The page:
On June 25, 2009, the Appellate Division decided IAFF, Local 1197 v. Township of Edison, Docket No.: A-0194-08T1. In the case, IAFF, Local 1197 appeals from an order entered by the trial court on August 4, 2008, denying its motion for an award of attorneys’ fees and costs incurred in this action to enforce an arbitration award against defendant Township of Edison (“Township”) and for interest on the arbitration award.

Plaintiff is the exclusive representative for firefighters and certain other emergency workers employed by the Township. A collective bargaining agreement between the parties had been in effect from January 1, 2001 to December 31, 2004. The parties engaged in negotiations, but were unable to reach an agreement on a new contract. 

Consequently, on May 12, 2005, plaintiff initiated compulsory interest arbitration by filing a petition with the Public Employment Relations Commission (“PERC”). The proceedings ultimately resulted in a decision by the arbitrator on April 7, 2008, which granted the affected employees retroactive and future salary increases.

On April 25, 2008, plaintiff’s counsel wrote to the Township and inquired as to when the arbitration award would be implemented. The Township responded that the award would be implemented when the new agreement was executed. Plaintiff asserted that arbitrator’s award should be implemented immediately. On May 8, 2008, the Township sent plaintiff a draft of the new contract. Plaintiff responded on May 22, 2008 and informed the Township that the salary rates in the draft agreement had not been calculated correctly. Thereafter, Plaintiff provided the Township with its own salary schedule.

By letter dated May 29, 2008, the Township advised Plaintiff that it was reviewing the salary rates submitted by Plaintiff to determine if they were correct. The Township also informed Plaintiff that retroactive payments would be made as soon as it concluded its review of the salary rates. 

On May 30, 2008, Plaintiff filed a petition in the trial court to enforce the arbitration award. On June 9, 2008, the Township advised Plaintiff that it had completed its review of the salary rates submitted by Plaintiff and had determined that the rates were correct. The Township informed Plaintiff, however, that retroactive payments could not be processed until it received information concerning contributions by the employees to the Township’s deferred compensation plan. On July 1, 2008, the Township provided Plaintiff with its calculations of the retroactive payments due to the affected employees.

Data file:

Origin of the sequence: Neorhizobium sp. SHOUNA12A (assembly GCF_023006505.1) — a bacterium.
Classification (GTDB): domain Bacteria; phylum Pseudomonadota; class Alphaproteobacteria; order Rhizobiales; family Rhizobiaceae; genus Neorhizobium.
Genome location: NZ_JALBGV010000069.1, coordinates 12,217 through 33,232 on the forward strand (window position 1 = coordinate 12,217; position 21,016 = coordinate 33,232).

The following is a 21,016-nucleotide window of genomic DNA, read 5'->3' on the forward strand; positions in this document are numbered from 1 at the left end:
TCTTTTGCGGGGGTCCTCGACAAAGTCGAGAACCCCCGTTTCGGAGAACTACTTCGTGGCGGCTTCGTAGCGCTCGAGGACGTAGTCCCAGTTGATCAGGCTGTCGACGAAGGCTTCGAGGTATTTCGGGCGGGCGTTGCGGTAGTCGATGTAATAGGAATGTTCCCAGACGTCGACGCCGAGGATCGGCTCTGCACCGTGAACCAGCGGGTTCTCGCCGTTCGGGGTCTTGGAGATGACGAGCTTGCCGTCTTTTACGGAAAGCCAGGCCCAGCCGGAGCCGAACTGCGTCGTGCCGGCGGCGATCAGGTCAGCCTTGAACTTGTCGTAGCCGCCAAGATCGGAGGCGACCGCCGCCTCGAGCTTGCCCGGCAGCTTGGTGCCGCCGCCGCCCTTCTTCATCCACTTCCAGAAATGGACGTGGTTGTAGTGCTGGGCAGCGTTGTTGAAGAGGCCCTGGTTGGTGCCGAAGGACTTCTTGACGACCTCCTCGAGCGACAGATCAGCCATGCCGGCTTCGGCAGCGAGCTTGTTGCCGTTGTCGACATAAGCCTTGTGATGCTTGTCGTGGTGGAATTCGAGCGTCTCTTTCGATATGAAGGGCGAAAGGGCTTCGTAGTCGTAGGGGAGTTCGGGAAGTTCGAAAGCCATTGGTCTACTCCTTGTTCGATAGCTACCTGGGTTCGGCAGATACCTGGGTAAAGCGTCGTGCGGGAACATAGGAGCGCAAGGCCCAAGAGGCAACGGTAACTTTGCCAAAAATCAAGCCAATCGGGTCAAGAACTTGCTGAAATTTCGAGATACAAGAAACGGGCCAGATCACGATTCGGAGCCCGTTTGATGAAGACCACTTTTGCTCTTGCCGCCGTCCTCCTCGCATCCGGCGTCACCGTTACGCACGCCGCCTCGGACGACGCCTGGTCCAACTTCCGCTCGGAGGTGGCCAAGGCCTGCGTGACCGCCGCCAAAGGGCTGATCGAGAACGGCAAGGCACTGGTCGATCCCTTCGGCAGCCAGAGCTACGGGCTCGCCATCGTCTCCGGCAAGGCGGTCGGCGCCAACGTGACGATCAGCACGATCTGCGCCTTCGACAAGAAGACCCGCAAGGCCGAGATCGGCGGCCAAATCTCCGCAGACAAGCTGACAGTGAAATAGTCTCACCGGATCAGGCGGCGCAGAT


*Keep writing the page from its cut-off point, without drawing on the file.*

The trial court heard oral argument on July 3, 2008. The Township did not oppose Plaintiff’s application to enforce the arbitration award, but argued that the court should not award Plaintiff attorneys’ fees, costs, or interest on the award because it had been actively implementing the award.


The court stated on the record that it would enforce the award, but reserved decision on Plaintiff’s application for attorneys’ fees, costs, and interest on the award. On July 9, 2008, the salary increases were implemented and retroactive payments were included in paychecks issued on July 23, 2008. On August 4, 2008, the trial court entered its order denying Plaintiff’s application for attorneys’ fees, costs, and interest. Specifically, the court found: (1) the implementation of the award was complex and time consuming undertaking; (2) the Township acted in good faith and made a timely effort to implement the award in the face of challenging circumstances; and (3) there was no evidence that the Township sought to challenge or avoid compliance with award. This appeal ensued.